Handheld diagnostic device could increase access to testing in future pandemics
Image credit: Kiarash Sabet/UCLA
UCLA researchers have developed a technology that could significantly increase the speed and volume of disease testing, while reducing the costs and usage of scarce supplies.
Inspired by the challenges that many people faced when trying to access Covid-19 testing, scientists at UCLA have developed a device that serves as an all-in-one lab kit for fast and efficient diagnostics.
Using swarms of pinhead-sized magnets inside a handheld device, the automated tests can be easily manufactured, deployed and performed at a doctor’s office, health clinic or at mass testing sites in airports and schools at the onset of any major infectious disease.
The technology, outlined in the journal Nature, could help the authorities better prepare for future pandemics by decentralising testing and maximising the use of resources.
The researchers tested their device in a clinical study with test samples from individuals who experienced Covid-19 symptoms. More than 100 test results using the lab kit were compared to the same samples tested for Covid-19 using polymerase chain reaction (PCR)-based molecular diagnostics performed as part of UCLA Health’s routine clinical care.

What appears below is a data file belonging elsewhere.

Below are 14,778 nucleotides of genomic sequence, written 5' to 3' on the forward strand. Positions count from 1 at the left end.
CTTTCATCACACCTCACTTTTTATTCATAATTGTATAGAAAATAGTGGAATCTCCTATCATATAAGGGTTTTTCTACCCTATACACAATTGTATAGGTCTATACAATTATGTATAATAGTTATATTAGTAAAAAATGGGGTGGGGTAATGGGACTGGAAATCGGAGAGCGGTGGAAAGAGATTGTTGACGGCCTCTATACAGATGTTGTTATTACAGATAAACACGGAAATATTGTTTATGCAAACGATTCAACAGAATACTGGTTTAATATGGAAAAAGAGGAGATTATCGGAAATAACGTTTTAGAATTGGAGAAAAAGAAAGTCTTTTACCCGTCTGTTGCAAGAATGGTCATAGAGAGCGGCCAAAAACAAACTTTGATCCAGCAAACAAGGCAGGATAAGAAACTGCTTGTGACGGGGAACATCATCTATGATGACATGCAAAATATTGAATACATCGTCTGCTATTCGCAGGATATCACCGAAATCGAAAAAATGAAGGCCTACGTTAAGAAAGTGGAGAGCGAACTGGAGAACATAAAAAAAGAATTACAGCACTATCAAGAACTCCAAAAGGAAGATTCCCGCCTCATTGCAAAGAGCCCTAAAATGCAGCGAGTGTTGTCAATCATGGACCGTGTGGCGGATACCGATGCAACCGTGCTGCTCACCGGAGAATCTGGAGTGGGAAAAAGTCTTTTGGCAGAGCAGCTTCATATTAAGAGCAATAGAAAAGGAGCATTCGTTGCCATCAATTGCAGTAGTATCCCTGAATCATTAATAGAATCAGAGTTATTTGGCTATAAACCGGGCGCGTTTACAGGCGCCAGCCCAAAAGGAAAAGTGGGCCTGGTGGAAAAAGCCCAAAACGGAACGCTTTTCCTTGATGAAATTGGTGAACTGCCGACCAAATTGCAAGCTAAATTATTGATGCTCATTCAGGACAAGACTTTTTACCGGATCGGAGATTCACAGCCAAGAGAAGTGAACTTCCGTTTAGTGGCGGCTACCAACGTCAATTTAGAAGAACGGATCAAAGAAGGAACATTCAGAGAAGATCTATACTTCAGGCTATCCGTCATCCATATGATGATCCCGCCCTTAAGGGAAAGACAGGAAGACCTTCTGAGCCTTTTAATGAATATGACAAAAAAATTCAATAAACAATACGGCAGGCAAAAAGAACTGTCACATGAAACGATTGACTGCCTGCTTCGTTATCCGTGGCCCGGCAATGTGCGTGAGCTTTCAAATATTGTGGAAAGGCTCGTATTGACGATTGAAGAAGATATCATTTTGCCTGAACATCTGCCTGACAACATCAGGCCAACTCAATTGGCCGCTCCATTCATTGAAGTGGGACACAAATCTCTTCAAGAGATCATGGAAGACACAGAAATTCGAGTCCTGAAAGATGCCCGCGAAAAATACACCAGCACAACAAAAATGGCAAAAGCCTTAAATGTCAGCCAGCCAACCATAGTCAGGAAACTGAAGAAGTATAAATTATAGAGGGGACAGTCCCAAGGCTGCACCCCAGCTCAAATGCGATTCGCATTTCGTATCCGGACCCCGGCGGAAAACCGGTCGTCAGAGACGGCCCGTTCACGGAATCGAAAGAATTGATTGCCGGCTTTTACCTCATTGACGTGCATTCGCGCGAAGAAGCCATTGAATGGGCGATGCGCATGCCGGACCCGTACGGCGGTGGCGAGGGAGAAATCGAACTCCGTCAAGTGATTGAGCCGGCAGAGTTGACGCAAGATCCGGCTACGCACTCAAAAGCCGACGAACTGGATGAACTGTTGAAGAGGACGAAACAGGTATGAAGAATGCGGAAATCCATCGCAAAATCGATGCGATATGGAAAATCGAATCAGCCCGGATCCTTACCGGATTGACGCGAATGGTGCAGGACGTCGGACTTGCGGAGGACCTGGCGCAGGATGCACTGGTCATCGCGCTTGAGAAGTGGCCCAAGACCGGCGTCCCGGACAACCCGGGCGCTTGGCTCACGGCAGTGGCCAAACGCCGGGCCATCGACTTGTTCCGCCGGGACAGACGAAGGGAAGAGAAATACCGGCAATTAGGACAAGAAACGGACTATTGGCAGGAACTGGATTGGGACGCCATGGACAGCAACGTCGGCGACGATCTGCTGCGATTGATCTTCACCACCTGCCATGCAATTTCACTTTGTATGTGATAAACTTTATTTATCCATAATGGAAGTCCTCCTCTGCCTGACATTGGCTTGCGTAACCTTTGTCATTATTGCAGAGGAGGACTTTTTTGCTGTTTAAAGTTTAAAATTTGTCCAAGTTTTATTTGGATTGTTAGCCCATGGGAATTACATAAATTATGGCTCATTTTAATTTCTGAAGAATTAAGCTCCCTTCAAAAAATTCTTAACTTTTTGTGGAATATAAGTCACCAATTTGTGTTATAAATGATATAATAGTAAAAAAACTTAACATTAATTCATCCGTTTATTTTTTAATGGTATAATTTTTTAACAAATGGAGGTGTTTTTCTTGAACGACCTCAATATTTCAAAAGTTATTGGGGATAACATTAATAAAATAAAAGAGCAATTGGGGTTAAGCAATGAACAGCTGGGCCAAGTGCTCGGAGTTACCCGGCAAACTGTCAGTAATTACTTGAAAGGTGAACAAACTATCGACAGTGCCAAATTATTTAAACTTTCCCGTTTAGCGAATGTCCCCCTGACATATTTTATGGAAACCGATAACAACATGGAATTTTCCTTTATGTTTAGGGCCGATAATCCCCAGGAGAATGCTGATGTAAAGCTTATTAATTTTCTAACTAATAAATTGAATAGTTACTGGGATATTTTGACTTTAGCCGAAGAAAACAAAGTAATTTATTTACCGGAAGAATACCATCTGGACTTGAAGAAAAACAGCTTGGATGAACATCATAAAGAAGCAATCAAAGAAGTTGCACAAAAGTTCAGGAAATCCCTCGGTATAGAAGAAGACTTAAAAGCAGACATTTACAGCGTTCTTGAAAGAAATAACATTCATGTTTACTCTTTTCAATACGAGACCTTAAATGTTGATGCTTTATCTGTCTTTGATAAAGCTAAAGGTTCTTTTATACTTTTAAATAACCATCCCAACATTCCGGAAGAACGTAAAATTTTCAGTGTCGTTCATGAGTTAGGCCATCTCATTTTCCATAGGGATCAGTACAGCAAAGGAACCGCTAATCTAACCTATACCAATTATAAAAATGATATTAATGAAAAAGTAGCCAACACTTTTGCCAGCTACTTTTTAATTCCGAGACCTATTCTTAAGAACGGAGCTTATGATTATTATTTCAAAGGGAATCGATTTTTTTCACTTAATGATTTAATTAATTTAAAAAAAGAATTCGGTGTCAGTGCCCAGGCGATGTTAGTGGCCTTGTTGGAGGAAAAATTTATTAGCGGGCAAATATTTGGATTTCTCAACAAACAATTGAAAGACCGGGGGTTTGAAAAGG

“Our handheld lab technology could help overcome some of the barriers of scarcity and access to tests, especially early in a pandemic, when it is most crucial to control disease spread,” said associate professor Sam Emaminejad, a co-author of the study.
“Bbeyond its potential to address issues of short supplies and high demand, it could be broadly adapted to test for many types of diseases in field and with lab-grade quality.”
Using a circuit board that controls a set of movable, 1mm-sized magnetic discs known as ‘ferrobots’ to transport samples through the diagnostic workflow of a nucleic acid amplification test (NAAT), the researchers’ ultra-sensitive lab kit was able to detect the presence of genetic material from the SARS-CoV-2 virus successfully.
The steps to separate, sort, mix and amplify testing samples were all automated and performed at a miniaturised level inside the kit.
“This platform’s compact design and automated handling of samples enable easy implementations of pooled testing where you can test dozens of patient samples at the same time, all with the same materials it currently takes to test just one patient,” said UCLA Samueli School of Engineering professor Dino Di Carlo.
“For example, you could test students in an entire college residence hall with just a few dozen test kits.”
By designing the kit for pooled testing, the system requires much lower amounts of reagent chemicals than those needed for testing the samples individually. Moreover, thanks to the technology’s assay miniaturisation and pooled-testing capabilities, the chemical reagent costs could be reduced by 10 to 300 times.
Aside from being able to test for several diseases simultaneously, the platform also offers precision and robust automation. For example, in a pooled-testing with 16 samples, more than 300 lab operations, including mixing and sorting, were automated by the ferrobots - more than 3,000 individual movements, or actuations.
In their reliability studies, the researchers showed that the ferrobots could perform more than eight million actuations without mistakes.
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